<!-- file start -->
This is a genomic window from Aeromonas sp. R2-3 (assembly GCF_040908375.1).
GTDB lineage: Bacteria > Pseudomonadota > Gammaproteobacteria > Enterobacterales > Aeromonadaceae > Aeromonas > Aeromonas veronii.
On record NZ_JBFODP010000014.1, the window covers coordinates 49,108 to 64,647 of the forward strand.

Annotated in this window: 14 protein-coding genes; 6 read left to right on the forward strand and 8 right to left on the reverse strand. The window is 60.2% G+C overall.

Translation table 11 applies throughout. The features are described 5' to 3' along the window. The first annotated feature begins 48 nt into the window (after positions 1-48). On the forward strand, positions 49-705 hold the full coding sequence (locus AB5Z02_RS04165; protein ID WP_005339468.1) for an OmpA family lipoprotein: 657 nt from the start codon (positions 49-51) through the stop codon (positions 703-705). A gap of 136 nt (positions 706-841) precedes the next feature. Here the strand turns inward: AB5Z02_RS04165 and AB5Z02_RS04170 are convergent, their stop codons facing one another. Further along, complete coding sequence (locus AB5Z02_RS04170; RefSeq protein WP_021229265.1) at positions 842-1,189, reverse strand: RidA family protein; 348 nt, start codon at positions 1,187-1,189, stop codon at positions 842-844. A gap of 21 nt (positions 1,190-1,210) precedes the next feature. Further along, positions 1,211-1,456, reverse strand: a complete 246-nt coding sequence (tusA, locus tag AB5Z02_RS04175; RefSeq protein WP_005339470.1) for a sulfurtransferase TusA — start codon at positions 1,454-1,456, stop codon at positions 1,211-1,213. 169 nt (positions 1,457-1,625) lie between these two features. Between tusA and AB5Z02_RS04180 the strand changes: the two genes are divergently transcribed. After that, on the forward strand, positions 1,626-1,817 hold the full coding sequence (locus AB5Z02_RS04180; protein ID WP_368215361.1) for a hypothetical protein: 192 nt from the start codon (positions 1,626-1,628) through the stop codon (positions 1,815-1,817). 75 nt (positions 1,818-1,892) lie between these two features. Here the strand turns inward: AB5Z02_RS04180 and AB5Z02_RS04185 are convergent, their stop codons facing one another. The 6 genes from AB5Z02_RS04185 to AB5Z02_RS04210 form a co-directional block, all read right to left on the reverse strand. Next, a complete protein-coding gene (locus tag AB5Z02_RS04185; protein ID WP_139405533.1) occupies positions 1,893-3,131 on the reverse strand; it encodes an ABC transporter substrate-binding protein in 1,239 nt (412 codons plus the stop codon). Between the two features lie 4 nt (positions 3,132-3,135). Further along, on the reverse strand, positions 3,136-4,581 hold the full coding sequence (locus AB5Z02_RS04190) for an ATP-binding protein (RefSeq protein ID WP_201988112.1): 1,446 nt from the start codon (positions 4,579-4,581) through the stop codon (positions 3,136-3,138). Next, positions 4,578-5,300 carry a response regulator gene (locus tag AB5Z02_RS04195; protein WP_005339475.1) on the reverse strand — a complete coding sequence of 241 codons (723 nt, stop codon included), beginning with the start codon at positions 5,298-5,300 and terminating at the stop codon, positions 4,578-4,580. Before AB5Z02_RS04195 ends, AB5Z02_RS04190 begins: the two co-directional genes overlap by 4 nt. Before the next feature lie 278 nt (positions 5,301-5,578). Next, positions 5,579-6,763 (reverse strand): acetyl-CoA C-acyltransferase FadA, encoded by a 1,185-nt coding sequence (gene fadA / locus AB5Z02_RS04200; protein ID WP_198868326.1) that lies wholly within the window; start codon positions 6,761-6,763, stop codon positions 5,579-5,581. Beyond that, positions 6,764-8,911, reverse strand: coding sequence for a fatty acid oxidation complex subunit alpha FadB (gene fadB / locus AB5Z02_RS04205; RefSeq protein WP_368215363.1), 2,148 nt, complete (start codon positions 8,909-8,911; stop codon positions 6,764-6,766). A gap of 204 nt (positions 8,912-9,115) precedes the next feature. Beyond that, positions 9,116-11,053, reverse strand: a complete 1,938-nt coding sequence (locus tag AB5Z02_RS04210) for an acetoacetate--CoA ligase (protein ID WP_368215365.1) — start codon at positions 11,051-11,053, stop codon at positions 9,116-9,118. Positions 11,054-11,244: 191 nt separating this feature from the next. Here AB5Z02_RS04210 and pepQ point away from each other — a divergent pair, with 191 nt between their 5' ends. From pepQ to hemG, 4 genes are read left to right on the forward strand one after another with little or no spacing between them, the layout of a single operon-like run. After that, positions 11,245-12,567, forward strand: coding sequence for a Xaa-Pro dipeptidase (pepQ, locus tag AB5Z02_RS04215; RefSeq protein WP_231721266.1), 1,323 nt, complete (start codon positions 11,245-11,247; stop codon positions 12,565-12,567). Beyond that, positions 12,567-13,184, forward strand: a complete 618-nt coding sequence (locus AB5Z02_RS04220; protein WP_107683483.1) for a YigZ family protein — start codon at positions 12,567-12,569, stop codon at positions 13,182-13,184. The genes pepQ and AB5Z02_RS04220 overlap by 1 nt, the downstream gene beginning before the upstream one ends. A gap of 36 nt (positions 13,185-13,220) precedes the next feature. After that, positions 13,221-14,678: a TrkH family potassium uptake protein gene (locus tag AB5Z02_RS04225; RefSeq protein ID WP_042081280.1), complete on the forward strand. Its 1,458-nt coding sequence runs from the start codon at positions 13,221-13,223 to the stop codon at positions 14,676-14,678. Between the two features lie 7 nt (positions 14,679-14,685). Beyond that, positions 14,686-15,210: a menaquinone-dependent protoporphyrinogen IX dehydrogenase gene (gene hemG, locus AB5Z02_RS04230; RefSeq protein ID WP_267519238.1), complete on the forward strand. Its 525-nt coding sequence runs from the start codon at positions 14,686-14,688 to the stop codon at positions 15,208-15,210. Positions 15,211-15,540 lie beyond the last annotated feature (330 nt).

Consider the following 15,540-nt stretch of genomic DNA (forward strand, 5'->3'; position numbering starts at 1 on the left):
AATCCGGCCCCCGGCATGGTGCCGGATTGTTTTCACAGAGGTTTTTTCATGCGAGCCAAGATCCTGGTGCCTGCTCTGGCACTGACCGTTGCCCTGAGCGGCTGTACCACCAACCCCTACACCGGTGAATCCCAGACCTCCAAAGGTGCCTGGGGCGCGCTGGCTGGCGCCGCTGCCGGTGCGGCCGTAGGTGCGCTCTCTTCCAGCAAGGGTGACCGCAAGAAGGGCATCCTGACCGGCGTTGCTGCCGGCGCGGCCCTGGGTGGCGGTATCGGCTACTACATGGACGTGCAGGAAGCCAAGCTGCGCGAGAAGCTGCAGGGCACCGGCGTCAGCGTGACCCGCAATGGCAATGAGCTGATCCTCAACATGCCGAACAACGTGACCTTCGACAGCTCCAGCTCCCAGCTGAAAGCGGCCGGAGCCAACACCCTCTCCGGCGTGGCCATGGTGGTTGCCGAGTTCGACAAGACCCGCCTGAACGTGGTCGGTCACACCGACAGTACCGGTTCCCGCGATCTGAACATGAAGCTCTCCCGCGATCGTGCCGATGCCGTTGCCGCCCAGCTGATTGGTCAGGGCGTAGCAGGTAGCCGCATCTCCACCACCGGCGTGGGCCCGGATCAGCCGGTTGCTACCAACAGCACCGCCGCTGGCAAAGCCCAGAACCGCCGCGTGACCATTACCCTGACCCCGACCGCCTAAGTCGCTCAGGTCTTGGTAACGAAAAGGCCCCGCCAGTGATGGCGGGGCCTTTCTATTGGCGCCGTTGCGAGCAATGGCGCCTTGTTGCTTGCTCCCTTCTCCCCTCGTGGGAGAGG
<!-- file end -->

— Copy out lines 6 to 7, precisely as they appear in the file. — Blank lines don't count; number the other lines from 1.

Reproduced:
Consider the following 15,540-nt stretch of genomic DNA (forward strand, 5'->3'; position numbering starts at 1 on the left):
AATCCGGCCCCCGGCATGGTGCCGGATTGTTTTCACAGAGGTTTTTTCATGCGAGCCAAGATCCTGGTGCCTGCTCTGGCACTGACCGTTGCCCTGAGCGGCTGTACCACCAACCCCTACACCGGTGAATCCCAGACCTCCAAAGGTGCCTGGGGCGCGCTGGCTGGCGCCGCTGCCGGTGCGGCCGTAGGTGCGCTCTCTTCCAGCAAGGGTGACCGCAAGAAGGGCATCCTGACCGGCGTTGCTGCCGGCGCGGCCCTGGGTGGCGGTATCGGCTACTACATGGACGTGCAGGAAGCCAAGCTGCGCGAGAAGCTGCAGGGCACCGGCGTCAGCGTGACCCGCAATGGCAATGAGCTGATCCTCAACATGCCGAACAACGTGACCTTCGACAGCTCCAGCTCCCAGCTGAAAGCGGCCGGAGCCAACACCCTCTCCGGCGTGGCCATGGTGGTTGCCGAGTTCGACAAGACCCGCCTGAACGTGGTCGGTCACACCGACAGTACCGGTTCCCGCGATCTGAACATGAAGCTCTCCCGCGATCGTGCCGATGCCGTTGCCGCCCAGCTGATTGGTCAGGGCGTAGCAGGTAGCCGCATCTCCACCACCGGCGTGGGCCCGGATCAGCCGGTTGCTACCAACAGCACCGCCGCTGGCAAAGCCCAGAACCGCCGCGTGACCATTACCCTGACCCCGACCGCCTAAGTCGCTCAGGTCTTGGTAACGAAAAGGCCCCGCCAGTGATGGCGGGGCCTTTCTATTGGCGCCGTTGCGAGCAATGGCGCCTTGTTGCTTGCTCCCTTCTCCCCTCGTGGGAGAGG